With four late-inning arms, Nats have plenty of relief options

A few national baseball writers referred to Brad Hand as the Nationals' "new closer" upon reporting his contract agreement Sunday night. Don't be so sure about that.

Though Hand certainly is going to end up closing some games for the Nats this season, that's not technically the role the club has in mind for him. It's safe to say Davey Martinez will use Hand whenever the matchup is in his favor, whether that comes in the seventh, eighth or ninth inning.

Some managers and some teams think it's important to have a designated closer and firmly established roles for others in the bullpen. Martinez and the Nationals have proven they don't view it that way.

When they were at their best late in the 2019 season, the Nats used both Daniel Hudson and Sean Doolittle to finish games. If the opponents' best left-handed hitters were due up in the seventh or eighth, Doolittle would pitch those innings and Hudson would close. If the earlier matchups favored Hudson, he'd be the setup man while Doolittle closed.

It all worked out splendidly, and it was supposed to work the same way in 2020. Until Doolittle lost the life on his fastball and had to be moved into a lower-leverage role, then eventually to the injured list.

Thumbnail image for Hudson-Pitching-Blue-sidebar.jpgHudson also endured through some struggles last summer, blowing five of his 15 save opportunities, a few of them in spectacular fashion.

So there's some question how this will all play out in 2021. Here's what we do know: Martinez now has four legitimate late-inning options, and he could choose to use them in any particular order on any particular night.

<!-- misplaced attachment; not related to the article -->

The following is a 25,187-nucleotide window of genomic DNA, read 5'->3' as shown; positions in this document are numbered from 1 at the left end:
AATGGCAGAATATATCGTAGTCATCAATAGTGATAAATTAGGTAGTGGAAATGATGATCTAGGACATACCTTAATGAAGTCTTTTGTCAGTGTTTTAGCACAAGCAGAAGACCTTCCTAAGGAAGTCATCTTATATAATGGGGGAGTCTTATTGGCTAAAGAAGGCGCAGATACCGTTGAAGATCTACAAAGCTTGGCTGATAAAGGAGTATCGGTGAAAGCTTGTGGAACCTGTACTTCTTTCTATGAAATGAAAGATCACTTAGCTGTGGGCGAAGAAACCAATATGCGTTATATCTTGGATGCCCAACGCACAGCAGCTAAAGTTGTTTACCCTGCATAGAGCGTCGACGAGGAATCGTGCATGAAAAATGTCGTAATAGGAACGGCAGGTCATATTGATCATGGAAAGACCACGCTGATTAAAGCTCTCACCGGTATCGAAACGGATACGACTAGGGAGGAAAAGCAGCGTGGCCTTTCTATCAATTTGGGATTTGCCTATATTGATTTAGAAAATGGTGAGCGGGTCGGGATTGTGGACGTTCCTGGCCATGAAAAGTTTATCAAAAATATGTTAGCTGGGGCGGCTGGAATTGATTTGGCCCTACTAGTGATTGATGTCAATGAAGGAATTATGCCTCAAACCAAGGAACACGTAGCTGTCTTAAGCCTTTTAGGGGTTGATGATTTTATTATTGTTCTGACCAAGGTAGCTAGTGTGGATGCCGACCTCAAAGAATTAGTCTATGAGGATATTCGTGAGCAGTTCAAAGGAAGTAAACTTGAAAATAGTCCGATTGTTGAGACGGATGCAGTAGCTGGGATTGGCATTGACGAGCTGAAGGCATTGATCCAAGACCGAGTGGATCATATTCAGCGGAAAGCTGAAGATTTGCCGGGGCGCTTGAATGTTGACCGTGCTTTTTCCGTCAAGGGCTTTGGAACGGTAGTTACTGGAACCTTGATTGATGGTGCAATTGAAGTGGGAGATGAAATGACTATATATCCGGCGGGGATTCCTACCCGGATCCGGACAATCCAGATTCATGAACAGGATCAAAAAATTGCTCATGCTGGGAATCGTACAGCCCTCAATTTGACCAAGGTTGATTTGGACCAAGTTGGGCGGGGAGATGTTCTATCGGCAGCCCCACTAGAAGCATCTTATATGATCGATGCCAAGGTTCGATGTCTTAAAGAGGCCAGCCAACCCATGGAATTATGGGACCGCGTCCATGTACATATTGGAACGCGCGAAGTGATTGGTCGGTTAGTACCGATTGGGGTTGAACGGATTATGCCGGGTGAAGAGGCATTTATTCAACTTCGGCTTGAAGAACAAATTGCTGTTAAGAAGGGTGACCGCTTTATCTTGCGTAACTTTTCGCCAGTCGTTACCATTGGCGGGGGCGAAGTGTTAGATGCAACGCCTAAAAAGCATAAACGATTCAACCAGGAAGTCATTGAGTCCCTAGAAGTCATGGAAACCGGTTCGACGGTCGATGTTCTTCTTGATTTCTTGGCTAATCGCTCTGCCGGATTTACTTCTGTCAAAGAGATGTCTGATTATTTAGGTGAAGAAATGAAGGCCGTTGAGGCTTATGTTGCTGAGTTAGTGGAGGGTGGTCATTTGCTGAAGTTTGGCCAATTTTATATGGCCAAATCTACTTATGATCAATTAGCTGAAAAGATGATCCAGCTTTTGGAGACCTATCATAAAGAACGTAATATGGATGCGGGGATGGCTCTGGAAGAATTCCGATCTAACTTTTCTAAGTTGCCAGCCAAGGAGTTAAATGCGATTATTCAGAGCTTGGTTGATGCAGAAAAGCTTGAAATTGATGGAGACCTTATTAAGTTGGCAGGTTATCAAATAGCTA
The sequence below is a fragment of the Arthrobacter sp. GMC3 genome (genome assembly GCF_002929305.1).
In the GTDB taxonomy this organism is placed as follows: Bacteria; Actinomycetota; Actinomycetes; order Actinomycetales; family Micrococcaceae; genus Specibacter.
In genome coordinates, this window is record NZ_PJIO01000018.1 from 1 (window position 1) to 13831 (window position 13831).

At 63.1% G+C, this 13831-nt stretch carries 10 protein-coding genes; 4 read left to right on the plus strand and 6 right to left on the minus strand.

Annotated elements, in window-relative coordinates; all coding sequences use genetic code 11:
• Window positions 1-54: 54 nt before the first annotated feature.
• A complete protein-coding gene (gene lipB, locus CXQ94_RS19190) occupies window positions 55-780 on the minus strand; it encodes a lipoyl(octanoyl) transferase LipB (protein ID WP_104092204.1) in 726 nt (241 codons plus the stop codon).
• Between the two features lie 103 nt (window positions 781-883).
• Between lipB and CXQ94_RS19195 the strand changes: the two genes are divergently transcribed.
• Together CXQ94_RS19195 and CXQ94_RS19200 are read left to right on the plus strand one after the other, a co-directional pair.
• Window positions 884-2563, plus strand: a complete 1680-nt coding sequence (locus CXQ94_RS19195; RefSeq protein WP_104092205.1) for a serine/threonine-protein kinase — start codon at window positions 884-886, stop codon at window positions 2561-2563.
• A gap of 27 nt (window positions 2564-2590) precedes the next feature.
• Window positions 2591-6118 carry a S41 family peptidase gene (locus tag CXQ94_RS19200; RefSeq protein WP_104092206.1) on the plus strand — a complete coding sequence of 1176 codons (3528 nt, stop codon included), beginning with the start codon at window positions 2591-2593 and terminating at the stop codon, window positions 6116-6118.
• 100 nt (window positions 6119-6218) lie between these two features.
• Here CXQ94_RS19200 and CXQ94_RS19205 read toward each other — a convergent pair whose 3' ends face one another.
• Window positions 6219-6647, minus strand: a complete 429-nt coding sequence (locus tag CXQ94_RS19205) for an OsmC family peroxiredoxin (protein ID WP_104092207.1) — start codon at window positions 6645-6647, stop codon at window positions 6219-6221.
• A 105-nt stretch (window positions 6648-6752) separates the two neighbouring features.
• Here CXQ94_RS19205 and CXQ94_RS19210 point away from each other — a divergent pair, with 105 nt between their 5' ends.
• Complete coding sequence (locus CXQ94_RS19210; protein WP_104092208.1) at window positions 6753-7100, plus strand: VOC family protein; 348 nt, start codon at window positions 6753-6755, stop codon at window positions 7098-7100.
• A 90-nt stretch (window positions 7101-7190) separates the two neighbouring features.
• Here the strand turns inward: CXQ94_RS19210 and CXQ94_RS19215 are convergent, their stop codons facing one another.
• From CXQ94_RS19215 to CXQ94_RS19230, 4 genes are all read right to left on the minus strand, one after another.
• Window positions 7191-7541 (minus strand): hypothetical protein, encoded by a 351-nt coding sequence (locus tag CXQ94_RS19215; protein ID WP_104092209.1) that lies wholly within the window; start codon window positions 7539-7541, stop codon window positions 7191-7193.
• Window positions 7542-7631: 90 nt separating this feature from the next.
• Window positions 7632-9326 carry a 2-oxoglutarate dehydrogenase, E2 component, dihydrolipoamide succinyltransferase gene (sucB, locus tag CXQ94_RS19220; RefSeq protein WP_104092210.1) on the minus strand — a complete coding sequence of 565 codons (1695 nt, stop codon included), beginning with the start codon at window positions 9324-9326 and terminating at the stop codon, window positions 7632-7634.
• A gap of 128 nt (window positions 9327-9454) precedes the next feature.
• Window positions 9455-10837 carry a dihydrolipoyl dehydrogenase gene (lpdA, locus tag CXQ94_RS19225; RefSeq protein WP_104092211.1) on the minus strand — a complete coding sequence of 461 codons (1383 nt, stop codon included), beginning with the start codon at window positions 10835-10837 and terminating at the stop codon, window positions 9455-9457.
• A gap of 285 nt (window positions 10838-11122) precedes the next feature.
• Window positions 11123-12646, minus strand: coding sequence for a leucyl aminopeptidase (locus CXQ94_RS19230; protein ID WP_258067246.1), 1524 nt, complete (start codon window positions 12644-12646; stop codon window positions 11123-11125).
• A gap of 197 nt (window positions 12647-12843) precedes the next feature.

It's not just Hand and Hudson. It's Will Harris, the 36-year-old who was consistently excellent for the Astros for five seasons but was erratic in his first season in D.C. And it's Tanner Rainey, who might just have the highest upside of anyone in the group.

Martinez has been criticized for overworking some of his top relievers since arriving in town. It's not an unwarranted criticism, but it's usually been the result of injuries or ineffectiveness of others. Doolittle was the only reliable reliever he had for most of 2019, and so it's not surprising the lefty wore down. Hudson was in a somewhat similar position last year while Doolittle struggled and Harris dealt with a groin injury.

Now, if everyone's healthy and effective, Martinez should be able to better manage everybody's workload. On any given night, he should be able to guarantee one of his top four guys is off, maybe two of them. And he can put the relievers who are available into situations that maximize their chances for success.

Say the Nationals are playing the Braves. You better believe Hand is going to face Freddie Freeman late in the game, no matter which inning. (Because you're wondering: Freeman is 3-for-17 with zero extra-base hits in his career against Hand.) Same when the Nats face the Phillies and Bryce Harper (4-for-19, one homer), or the Mets and Michael Conforto (1-for-6).

The good news is, everybody in the group appears to be on board with the plan to share the load. Hudson is about the smallest-ego closer you'll ever meet, so much so that he at times has openly said he prefers not to close. Hand pitched in every possible role in Cleveland and embraced it. Likewise for Harris from his time in Houston. And Rainey, as the least-experienced of the bunch, remains happy to do whatever is asked of him.

Who ends up with the most saves on the team? Who knows? Maybe Hudson and Hand split it up evenly. Maybe one of them ends up taking on the bulk of the opportunities. Maybe Harris or Rainey forces his way into the ninth inning based on dominant performance.

Whatever the case, the Nationals now have themselves a quartet of late-inning relievers with tons of potential. And Martinez has no shortage of different ways he can use them.

Will any new Hall of Famers be elected tonight?
Nationals bolster bullpen with top available lefty...

By accepting you will be accessing a service provided by a third-party external to https://www.masnsports.com/